S: Mhmmm. I like that. I never know what to say to people because they see that its growing. So many people tell me to give it time and get over this awkward stage and I will have hair it will just be thin. I just tell them, No, its not really like that.

A: Oh! So, going back to when I said I would own it and shave it…You know Im not much of a Facebook person. Meaning like, Im more of an introvert and private person, so the rare times I post something personal about myself its like Im taking a big courageous daring leap to expose myself. In my mind. So, what I imagined is that at that year mark I shaved my head and had my husband take a picture of me. My plan was to post it on Facebook as kind of like a “coming out”. Me saying “this is me. this is me.” I posted that picture and I said something like air conditioning to survive this Austin heat. Some people thought this was my choice. They thought I dug the shaved look, rather than this was just my reality. And my hands are shaking as Im posting this, being very vulnerable. I did it to kind of help me, if someone saw me in person they wouldn’t be like “WOAH”. Knowing that not everyone would see that post but maybe some would be prepared by it and helps me not get that look of shock. That only lasted so long. Because as strong as I felt I was in accepting my reality, as the months continued after that point, as strong and confident I felt with this reality of mine, the looks the questions, the stares, the rubbernecking that I got continued to make it harder on me to maintain that look. As the months went on into the colder months and I started wearing hats, the hats just continued because I found it easier to go out in public when I didn’t get the jaws dropping, the rubbernecking, the questions about where I am in treatment. The hats became where my comfort zone lied, unfortunately, based on the majority of reactions that I have received…when i prefer not to wear anything, no wigs, no hats. As someone who likes to jog on the board walk, that summer, HOT, AUSTIN, I would run bald and I would get all of those things I just described to you. People would run by me and literally hurt themselves. Their neck would be going the opposite direction their body would be going. Squinched eyebrows of confusion, jaws dropping. I even had people make fun of it. Young twenty somethings gave the Doctor Evil look and giggled. When I share these stories a lot of people are shocked by the human reaction. But we are in a reality of women identity in the US has a great deal to do with her physical appearance and a good deal of that is her hair. How many times do you hear of women saying things about frustration with their hair or they’ve just gone to the salon to get a new color, a new cut, a new style? You know, so the expectation is you are maintaining a look, a style, as you progress in your personal and professional life that identifies a good deal of who you are. Someone who is now left without that option as part of my identity, those are the reactions I get. And part of me understands it. For men, its more commonplace. I know several men who have a very hard time with their hair loss. And I’m not diminishing that at all…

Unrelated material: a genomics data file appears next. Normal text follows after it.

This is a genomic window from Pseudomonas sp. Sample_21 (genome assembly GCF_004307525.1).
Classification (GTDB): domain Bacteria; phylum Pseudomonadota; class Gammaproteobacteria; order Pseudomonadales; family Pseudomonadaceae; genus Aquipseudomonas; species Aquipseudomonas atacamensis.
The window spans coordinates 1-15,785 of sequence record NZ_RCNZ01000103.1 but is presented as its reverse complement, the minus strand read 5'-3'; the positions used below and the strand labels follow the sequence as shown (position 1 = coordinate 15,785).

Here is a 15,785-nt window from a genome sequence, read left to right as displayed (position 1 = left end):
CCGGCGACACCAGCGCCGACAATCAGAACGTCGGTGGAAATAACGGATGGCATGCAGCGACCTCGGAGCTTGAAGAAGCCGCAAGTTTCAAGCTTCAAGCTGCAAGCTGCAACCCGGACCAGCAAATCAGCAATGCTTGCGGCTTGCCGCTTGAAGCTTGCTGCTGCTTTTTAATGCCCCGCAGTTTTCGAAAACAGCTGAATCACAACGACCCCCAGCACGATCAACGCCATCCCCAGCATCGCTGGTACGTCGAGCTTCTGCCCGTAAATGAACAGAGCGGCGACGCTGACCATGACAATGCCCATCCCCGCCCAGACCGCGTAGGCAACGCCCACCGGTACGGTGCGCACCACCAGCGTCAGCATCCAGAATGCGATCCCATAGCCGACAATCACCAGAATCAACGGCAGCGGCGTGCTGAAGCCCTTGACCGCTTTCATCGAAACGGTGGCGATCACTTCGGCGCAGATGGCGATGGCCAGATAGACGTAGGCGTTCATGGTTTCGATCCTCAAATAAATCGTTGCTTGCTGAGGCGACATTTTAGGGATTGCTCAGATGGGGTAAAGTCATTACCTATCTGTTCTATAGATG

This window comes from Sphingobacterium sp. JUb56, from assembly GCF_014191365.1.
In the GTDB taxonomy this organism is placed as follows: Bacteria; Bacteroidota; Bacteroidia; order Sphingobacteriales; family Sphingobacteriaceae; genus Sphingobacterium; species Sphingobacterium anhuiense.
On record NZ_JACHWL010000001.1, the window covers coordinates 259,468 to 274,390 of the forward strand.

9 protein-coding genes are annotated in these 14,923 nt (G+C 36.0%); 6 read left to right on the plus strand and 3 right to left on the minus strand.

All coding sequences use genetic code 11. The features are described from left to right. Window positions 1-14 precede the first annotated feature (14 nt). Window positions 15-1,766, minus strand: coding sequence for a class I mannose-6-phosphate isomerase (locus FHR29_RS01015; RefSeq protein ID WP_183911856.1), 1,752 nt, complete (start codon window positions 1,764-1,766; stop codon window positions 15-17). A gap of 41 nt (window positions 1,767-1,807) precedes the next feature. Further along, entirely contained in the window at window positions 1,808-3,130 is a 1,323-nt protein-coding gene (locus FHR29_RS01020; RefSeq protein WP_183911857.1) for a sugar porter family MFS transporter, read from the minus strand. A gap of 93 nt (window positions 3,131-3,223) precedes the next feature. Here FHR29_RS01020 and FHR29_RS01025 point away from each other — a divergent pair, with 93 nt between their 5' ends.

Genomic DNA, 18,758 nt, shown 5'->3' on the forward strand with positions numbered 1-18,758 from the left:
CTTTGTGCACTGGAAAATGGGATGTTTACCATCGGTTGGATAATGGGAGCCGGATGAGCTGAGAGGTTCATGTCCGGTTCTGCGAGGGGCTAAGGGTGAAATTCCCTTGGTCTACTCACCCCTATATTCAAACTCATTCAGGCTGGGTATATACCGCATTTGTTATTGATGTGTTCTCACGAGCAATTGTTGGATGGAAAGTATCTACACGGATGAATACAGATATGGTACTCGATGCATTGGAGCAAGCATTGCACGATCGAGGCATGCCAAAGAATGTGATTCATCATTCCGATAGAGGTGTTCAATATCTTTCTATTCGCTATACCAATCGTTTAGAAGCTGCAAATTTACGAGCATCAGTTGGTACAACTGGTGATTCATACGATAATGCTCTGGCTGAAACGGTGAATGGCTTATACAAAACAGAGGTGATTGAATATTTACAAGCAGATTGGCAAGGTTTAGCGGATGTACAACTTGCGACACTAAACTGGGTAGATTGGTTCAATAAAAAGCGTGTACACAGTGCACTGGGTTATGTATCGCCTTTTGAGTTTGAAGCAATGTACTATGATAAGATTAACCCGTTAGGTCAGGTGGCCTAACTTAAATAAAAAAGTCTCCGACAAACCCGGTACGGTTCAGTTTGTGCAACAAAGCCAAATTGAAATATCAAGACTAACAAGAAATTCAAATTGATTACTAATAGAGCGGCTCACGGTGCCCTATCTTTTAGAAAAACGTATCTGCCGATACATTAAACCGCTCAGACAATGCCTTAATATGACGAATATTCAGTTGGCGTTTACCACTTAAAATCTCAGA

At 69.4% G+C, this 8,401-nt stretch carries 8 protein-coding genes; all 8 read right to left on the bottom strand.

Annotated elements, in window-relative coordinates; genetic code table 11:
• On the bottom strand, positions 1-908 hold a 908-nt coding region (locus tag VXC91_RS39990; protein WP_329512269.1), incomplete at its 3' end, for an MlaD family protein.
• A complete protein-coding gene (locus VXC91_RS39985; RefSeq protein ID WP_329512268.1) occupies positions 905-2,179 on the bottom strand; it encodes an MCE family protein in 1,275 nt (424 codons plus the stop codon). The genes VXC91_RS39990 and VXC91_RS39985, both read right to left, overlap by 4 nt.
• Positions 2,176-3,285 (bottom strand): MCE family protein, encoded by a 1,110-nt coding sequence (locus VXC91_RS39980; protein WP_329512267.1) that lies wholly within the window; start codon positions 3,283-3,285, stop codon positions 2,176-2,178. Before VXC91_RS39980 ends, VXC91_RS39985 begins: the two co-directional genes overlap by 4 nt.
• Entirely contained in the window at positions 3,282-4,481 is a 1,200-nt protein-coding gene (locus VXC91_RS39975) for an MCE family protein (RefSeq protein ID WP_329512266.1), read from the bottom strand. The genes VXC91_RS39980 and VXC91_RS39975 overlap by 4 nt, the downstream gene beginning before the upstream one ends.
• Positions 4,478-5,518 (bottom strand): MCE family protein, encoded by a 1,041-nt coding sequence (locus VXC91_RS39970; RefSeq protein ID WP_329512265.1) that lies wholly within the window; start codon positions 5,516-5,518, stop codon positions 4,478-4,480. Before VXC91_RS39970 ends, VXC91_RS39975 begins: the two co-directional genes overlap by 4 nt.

S: But they even have to acknowledge that it’s way different.

A: Yes. Yeah. They don’t get the stares. You are not going to look through a restaurant and continue to stare at a man because he is bald.

S: And you are not going to do a double take of a bald man jogging on Town Lake.

A: But you are very well going to stare at a bald woman and try to figure out why she is bald. Is it a choice? Is she going through treatment? Does she have some type of immune issue that she potentially had at birth or developed with time? You are going to try to figure out whats going on. And if you are a curious person you may even go ask her, which has happened to me before.